After a single bout of exercise, the ability of insulin to stimulate glucose uptake is markedly improved locally in the previously active muscles. This makes exercise a potent stimulus counter-acting insulin resistance characterising type 2 Diabetes. It is believed that at least part of the mechanism relates to an improved ability of insulin to stimulate translocation of glucose transporters (GLUT4) to the muscle membrane after exercise. Reviewing existing studies clearly indicates that improved insulin action can occur independently of interactions with proximal insulin signalling. In contrast, more recent observations indicate that interactions exist at the distal signalling level of TBC1D1 and TBC1D4. Although the functional interpretation is lacking these novel observations may present a breakthrough in understanding the beneficial interplay between exercise and insulin action.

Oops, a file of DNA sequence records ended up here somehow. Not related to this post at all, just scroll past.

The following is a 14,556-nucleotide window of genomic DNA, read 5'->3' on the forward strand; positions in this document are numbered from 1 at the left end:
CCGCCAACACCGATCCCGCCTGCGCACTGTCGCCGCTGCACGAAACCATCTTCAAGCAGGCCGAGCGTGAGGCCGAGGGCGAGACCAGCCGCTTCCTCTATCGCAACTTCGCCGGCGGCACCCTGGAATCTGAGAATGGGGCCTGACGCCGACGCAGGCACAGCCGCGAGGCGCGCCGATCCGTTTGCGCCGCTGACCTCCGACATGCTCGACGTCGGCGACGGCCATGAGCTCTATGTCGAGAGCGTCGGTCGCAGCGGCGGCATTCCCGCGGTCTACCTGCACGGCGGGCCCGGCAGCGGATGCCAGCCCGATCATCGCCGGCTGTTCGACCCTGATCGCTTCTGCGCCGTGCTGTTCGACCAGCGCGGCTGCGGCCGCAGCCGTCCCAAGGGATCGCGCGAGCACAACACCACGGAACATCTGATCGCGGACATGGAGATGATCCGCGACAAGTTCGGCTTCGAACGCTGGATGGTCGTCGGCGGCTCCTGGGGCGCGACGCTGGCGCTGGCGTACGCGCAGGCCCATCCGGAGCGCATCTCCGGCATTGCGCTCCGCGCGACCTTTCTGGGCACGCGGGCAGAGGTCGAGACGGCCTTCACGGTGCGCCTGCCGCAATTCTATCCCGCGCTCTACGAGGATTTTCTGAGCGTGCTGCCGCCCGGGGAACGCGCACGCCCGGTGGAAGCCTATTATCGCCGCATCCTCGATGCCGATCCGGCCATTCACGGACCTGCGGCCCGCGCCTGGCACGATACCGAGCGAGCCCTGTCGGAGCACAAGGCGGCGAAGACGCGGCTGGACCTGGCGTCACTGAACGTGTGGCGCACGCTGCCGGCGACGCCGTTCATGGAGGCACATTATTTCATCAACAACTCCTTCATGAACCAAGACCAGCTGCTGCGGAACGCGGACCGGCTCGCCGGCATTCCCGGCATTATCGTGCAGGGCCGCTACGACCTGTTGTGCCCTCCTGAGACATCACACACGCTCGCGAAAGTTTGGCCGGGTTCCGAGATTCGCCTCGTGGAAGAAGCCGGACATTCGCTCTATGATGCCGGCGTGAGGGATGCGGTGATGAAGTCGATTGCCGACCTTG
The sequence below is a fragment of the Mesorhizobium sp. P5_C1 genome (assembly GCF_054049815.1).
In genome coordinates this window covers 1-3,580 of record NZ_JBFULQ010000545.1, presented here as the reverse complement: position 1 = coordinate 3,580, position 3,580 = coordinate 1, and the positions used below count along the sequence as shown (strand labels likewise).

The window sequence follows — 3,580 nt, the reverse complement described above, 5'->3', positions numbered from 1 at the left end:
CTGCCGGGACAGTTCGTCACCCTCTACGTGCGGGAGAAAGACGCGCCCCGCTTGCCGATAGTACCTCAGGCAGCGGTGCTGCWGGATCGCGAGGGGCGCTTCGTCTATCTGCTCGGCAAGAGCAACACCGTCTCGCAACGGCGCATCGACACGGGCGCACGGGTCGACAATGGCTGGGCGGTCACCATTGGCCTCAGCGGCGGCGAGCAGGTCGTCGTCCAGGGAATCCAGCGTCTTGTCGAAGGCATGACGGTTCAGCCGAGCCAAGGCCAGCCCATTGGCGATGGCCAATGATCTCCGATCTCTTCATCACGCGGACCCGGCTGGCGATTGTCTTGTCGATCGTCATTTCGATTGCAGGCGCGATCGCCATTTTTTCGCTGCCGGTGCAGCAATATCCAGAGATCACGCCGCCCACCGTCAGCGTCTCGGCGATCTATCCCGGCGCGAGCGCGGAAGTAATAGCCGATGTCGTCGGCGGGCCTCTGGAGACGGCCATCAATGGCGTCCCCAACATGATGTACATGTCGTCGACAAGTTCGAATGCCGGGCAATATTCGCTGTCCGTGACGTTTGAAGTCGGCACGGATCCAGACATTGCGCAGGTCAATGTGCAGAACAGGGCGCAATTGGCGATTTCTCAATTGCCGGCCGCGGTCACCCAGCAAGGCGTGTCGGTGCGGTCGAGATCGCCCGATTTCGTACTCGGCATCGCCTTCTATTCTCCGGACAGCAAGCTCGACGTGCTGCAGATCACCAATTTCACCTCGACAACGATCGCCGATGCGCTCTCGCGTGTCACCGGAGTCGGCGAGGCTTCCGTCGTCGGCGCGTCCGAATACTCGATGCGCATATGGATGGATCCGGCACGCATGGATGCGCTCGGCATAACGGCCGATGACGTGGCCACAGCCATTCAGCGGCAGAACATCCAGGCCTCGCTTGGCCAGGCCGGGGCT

Repeated bouts of exercise (exercise training) increase insulin sensitivity of muscle. Most findings including our own, do not support generally improved insulin signalling after endurance training; rather it appears that the effect of training is at least partly a result of increased cellular protein content of individual insulin signalling components and molecules involved in glucose transport and metabolism such as HKII and GLUT4.